Anthropology
Department of Anthropology
Department Information: 
800 SWKT, Provo, UT 84602-5522
(801) 422-3058
anthropology@byu.edu

The Anthropology program emphasizes archaeology.  Additionally, the department offers a Museum Studies Certificate that many students complete in combination with their M.A. program in archaeology.

The MA program offers students diverse research opportunities in the Great Basin and American Southwest regions of North America, Mesoamerica, and the Near East.  Annual archaeology field schools focus on providing training in both survey and excavation, with an emphasis on detailed documentation, resolving field problems through hands-on mentored learning, data-analysis, and reporting findings.  The Museum Studies Certificate allows students hands-on professional training in all aspects of museum collections management, exhibition development, and public outreach.  Museum internship opportunities are often available, both on and off campus, for students in the Museum Certificate program.

Rather than emphasizing specialized or topical interests, the programs equip each graduate students with the skills necessary for a future in professional archaeology and/or museum studies.  After completing the MA program, students are prepared for further academic work in an anthropology or archaeology PhD program, for a career in public archaeology or for employment in a museum.

Up to six students are admitted to the graduate program each year.  Most students take three years to complete the requirements.  The total number of graduate students in the program varies from about 12 to 15 participants.

Chair:  James R. Allison
Graduate Coordinator:  James R. Allison

Resources & Opportunity: 

Museum of Peoples and Cultures. The Museum of Peoples and Cultures offers unique research opportunities for Anthropology students and faculty. Located north of campus on Canyon Road, the museum holdings include important archaeological and ethnographic collections from cultures of the Great Basin, the American Southwest, Mesoamerica, the Near East, and other parts of the world.  These collections provide material for exhibits, MA theses, museum certificate projects, and professional publications. Publications produced by the Museum of Peoples and Cultures include a Technical Series, Occasional Papers, and a Popular Series.  The Occasional Papers and Popular Series publications are marketed by the University of Utah Press.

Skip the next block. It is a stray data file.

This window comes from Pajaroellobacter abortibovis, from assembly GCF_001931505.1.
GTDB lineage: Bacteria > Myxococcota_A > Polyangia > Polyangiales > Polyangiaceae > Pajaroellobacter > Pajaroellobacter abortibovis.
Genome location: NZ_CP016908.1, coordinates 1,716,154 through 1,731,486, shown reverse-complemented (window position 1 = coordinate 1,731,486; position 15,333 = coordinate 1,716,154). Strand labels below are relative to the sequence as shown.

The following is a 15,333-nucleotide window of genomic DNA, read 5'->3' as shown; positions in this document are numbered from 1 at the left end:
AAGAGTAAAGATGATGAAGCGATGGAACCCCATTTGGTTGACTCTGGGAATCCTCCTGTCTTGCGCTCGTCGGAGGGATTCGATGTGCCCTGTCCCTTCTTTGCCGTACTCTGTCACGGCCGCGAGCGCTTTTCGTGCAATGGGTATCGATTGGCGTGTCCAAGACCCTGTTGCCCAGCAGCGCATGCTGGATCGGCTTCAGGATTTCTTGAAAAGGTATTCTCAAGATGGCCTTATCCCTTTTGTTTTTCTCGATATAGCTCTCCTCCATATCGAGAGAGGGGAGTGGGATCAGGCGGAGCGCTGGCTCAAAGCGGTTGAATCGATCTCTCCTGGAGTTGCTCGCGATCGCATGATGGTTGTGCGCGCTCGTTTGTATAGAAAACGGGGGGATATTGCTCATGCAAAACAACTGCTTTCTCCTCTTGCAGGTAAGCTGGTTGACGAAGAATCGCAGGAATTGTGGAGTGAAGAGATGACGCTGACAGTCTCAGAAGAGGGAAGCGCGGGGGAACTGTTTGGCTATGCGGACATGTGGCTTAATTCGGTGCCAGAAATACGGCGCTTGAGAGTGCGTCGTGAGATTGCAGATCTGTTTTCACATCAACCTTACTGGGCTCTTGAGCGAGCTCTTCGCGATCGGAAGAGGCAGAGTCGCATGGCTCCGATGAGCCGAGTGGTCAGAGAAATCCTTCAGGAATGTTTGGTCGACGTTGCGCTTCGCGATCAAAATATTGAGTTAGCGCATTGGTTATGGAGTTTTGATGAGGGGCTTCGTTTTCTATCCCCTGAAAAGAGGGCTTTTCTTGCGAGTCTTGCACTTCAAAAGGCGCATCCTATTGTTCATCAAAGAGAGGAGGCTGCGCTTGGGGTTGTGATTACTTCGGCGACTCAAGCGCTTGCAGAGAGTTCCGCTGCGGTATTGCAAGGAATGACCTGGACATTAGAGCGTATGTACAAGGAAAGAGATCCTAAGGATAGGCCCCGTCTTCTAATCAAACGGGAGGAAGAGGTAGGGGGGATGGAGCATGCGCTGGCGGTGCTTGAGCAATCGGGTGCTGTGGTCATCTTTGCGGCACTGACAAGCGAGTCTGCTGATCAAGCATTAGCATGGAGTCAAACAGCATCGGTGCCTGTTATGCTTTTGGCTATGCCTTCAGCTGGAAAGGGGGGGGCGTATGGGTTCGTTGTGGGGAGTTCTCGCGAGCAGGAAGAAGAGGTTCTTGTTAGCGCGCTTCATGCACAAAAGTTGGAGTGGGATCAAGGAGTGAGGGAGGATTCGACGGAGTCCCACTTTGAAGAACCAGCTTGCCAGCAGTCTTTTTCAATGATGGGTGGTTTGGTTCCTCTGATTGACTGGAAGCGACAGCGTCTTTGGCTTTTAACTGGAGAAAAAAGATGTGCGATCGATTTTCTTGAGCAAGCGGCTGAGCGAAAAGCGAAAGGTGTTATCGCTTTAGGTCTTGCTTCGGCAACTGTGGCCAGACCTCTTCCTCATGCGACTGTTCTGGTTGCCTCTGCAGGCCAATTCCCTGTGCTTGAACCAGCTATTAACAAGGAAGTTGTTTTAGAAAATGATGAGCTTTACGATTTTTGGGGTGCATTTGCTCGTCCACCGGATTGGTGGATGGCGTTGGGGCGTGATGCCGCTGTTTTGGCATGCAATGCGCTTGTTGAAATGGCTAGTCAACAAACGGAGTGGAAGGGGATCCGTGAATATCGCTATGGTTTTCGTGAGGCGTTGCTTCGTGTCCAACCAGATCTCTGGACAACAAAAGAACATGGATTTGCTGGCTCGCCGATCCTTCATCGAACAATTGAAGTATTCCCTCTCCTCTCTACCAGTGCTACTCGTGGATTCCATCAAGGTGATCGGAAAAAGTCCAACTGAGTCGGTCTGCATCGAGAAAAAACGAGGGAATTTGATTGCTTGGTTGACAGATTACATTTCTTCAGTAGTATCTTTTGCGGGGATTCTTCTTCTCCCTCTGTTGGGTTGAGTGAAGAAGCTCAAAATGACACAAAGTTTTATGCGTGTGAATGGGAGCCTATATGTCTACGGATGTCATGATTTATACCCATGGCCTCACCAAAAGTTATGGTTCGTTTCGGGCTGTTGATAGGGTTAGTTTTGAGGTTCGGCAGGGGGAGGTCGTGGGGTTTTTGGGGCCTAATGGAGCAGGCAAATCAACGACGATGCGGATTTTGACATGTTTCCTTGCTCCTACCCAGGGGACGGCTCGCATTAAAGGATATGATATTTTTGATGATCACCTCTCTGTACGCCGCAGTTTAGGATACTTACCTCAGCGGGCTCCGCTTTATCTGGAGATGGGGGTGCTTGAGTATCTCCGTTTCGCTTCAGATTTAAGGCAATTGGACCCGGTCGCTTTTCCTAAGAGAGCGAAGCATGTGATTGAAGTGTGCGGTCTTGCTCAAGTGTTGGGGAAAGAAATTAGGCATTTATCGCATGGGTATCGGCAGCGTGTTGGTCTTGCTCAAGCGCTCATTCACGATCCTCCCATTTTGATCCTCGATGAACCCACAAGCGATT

Office of Public Archaeology. The Office of Public Archaeology (OPA) is one of the most active archaeological contracting organizations in the intermountain area.  Since its inception in 1980, OPA has carried out archaeological survey and excavation projects throughout Utah, OPA often provides archaeology MA students with experience in field work, laboratory analysis, and report writing. 

The New World Archaeological Foundation. The New World Archaeological Foundation is a research institution focused on Formative Mesoamerican cultures, especially in Chiapas, Mexico.  Established in 1952, the NWAF maintains a staff and research facilities in San Cristobal de las Casas, Chiapas.  The NWAF publishes a monograph series (papers) to disseminate research findings.  Graduate student opportunities through the foundation include laboratory research and limited field work opportunities in Mexico and Guatemala.

Charles Redd Center for Western Studies. Established in 1972 under an endowment from Charles Redd, a prominent Utah stockman and philanthropist, the center is charged with promoting the study of all aspects of the American West. The center publishes a monograph series, assists faculty and student research through grants and fellowships, and sponsors lectureships each year.

 

Financial Assistance: 

The Department of Anthropology offers tuition assistance to all incoming graduate students.  Additional support comes through assistantships, grants, and employment offered by the department and the Museum of Peoples and Cultures, but these funds are limited.  The goal is to provide some support for as many students as possible rather than generously support only a few.  The Office of Public Archaeology (OPA) also regularly provides employment and valuable professional experience to students prepared to participate in contract archaeology projects.